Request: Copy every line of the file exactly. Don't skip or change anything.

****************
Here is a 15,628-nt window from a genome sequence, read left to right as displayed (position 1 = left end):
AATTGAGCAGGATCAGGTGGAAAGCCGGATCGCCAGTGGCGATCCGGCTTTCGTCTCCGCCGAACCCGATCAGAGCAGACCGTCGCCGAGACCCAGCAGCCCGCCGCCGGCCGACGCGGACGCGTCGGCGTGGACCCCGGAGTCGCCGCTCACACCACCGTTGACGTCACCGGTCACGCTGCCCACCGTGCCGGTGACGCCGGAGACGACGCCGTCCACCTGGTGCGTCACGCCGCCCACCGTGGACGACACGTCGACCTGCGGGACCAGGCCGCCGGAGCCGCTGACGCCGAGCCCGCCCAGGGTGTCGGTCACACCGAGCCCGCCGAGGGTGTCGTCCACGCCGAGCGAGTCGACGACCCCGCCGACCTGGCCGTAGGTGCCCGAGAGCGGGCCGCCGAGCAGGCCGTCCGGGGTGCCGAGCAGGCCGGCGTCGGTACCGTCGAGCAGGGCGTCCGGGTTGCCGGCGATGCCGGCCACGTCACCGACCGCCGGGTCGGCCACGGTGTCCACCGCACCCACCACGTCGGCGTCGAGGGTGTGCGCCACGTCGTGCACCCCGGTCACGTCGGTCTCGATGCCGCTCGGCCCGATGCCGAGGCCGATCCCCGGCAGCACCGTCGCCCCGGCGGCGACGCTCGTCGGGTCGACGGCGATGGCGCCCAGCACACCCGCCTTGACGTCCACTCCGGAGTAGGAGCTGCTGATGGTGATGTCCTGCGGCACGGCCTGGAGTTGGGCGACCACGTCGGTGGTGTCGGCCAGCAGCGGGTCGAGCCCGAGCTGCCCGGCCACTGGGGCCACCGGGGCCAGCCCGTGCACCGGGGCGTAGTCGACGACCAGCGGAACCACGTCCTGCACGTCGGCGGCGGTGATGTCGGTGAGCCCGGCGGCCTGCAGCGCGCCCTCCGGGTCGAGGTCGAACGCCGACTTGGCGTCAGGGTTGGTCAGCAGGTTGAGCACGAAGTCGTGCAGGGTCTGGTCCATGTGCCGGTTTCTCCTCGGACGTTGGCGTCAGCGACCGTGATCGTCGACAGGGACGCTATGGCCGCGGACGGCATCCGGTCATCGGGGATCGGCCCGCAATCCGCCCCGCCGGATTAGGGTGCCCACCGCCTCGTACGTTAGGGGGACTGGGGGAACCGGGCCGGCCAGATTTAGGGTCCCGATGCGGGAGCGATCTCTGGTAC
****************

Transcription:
Here is a 15,628-nt window from a genome sequence, read left to right as displayed (position 1 = left end):
AATTGAGCAGGATCAGGTGGAAAGCCGGATCGCCAGTGGCGATCCGGCTTTCGTCTCCGCCGAACCCGATCAGAGCAGACCGTCGCCGAGACCCAGCAGCCCGCCGCCGGCCGACGCGGACGCGTCGGCGTGGACCCCGGAGTCGCCGCTCACACCACCGTTGACGTCACCGGTCACGCTGCCCACCGTGCCGGTGACGCCGGAGACGACGCCGTCCACCTGGTGCGTCACGCCGCCCACCGTGGACGACACGTCGACCTGCGGGACCAGGCCGCCGGAGCCGCTGACGCCGAGCCCGCCCAGGGTGTCGGTCACACCGAGCCCGCCGAGGGTGTCGTCCACGCCGAGCGAGTCGACGACCCCGCCGACCTGGCCGTAGGTGCCCGAGAGCGGGCCGCCGAGCAGGCCGTCCGGGGTGCCGAGCAGGCCGGCGTCGGTACCGTCGAGCAGGGCGTCCGGGTTGCCGGCGATGCCGGCCACGTCACCGACCGCCGGGTCGGCCACGGTGTCCACCGCACCCACCACGTCGGCGTCGAGGGTGTGCGCCACGTCGTGCACCCCGGTCACGTCGGTCTCGATGCCGCTCGGCCCGATGCCGAGGCCGATCCCCGGCAGCACCGTCGCCCCGGCGGCGACGCTCGTCGGGTCGACGGCGATGGCGCCCAGCACACCCGCCTTGACGTCCACTCCGGAGTAGGAGCTGCTGATGGTGATGTCCTGCGGCACGGCCTGGAGTTGGGCGACCACGTCGGTGGTGTCGGCCAGCAGCGGGTCGAGCCCGAGCTGCCCGGCCACTGGGGCCACCGGGGCCAGCCCGTGCACCGGGGCGTAGTCGACGACCAGCGGAACCACGTCCTGCACGTCGGCGGCGGTGATGTCGGTGAGCCCGGCGGCCTGCAGCGCGCCCTCCGGGTCGAGGTCGAACGCCGACTTGGCGTCAGGGTTGGTCAGCAGGTTGAGCACGAAGTCGTGCAGGGTCTGGTCCATGTGCCGGTTTCTCCTCGGACGTTGGCGTCAGCGACCGTGATCGTCGACAGGGACGCTATGGCCGCGGACGGCATCCGGTCATCGGGGATCGGCCCGCAATCCGCCCCGCCGGATTAGGGTGCCCACCGCCTCGTACGTTAGGGGGACTGGGGGAACCGGGCCGGCCAGATTTAGGGTCCCGATGCGGGAGCGATCTCTGGTAC